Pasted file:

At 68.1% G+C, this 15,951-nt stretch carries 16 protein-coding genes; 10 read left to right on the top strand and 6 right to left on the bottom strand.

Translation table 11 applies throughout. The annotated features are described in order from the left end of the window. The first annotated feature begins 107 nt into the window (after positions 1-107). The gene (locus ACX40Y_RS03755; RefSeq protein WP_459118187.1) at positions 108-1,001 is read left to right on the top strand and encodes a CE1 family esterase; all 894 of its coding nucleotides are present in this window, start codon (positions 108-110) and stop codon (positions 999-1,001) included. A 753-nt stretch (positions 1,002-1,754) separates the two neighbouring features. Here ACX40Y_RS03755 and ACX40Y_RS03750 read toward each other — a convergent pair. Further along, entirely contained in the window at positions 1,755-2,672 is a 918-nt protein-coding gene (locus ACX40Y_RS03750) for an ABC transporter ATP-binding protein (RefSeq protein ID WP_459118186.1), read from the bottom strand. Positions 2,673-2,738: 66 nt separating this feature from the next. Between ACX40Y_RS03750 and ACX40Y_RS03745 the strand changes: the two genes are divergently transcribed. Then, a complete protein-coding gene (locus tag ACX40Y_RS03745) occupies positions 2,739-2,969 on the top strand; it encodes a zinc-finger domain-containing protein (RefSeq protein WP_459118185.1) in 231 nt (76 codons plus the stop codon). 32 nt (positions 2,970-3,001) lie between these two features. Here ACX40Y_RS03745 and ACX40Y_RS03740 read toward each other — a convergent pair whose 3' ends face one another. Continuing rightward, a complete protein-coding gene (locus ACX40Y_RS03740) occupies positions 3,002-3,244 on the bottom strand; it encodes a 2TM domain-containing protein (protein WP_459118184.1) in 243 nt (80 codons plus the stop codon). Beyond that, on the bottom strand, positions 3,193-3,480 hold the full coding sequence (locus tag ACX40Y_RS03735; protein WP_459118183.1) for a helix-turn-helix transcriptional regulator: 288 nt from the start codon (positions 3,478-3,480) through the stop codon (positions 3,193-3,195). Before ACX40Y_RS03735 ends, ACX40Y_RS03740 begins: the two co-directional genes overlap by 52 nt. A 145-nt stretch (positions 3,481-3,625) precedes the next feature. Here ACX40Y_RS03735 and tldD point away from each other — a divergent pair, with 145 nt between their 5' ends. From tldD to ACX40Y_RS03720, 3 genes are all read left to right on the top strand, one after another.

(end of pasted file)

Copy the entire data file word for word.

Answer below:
At 68.1% G+C, this 15,951-nt stretch carries 16 protein-coding genes; 10 read left to right on the top strand and 6 right to left on the bottom strand.

Translation table 11 applies throughout. The annotated features are described in order from the left end of the window. The first annotated feature begins 107 nt into the window (after positions 1-107). The gene (locus ACX40Y_RS03755; RefSeq protein WP_459118187.1) at positions 108-1,001 is read left to right on the top strand and encodes a CE1 family esterase; all 894 of its coding nucleotides are present in this window, start codon (positions 108-110) and stop codon (positions 999-1,001) included. A 753-nt stretch (positions 1,002-1,754) separates the two neighbouring features. Here ACX40Y_RS03755 and ACX40Y_RS03750 read toward each other — a convergent pair. Further along, entirely contained in the window at positions 1,755-2,672 is a 918-nt protein-coding gene (locus ACX40Y_RS03750) for an ABC transporter ATP-binding protein (RefSeq protein ID WP_459118186.1), read from the bottom strand. Positions 2,673-2,738: 66 nt separating this feature from the next. Between ACX40Y_RS03750 and ACX40Y_RS03745 the strand changes: the two genes are divergently transcribed. Then, a complete protein-coding gene (locus tag ACX40Y_RS03745) occupies positions 2,739-2,969 on the top strand; it encodes a zinc-finger domain-containing protein (RefSeq protein WP_459118185.1) in 231 nt (76 codons plus the stop codon). 32 nt (positions 2,970-3,001) lie between these two features. Here ACX40Y_RS03745 and ACX40Y_RS03740 read toward each other — a convergent pair whose 3' ends face one another. Continuing rightward, a complete protein-coding gene (locus ACX40Y_RS03740) occupies positions 3,002-3,244 on the bottom strand; it encodes a 2TM domain-containing protein (protein WP_459118184.1) in 243 nt (80 codons plus the stop codon). Beyond that, on the bottom strand, positions 3,193-3,480 hold the full coding sequence (locus tag ACX40Y_RS03735; protein WP_459118183.1) for a helix-turn-helix transcriptional regulator: 288 nt from the start codon (positions 3,478-3,480) through the stop codon (positions 3,193-3,195). Before ACX40Y_RS03735 ends, ACX40Y_RS03740 begins: the two co-directional genes overlap by 52 nt. A 145-nt stretch (positions 3,481-3,625) precedes the next feature. Here ACX40Y_RS03735 and tldD point away from each other — a divergent pair, with 145 nt between their 5' ends. From tldD to ACX40Y_RS03720, 3 genes are all read left to right on the top strand, one after another.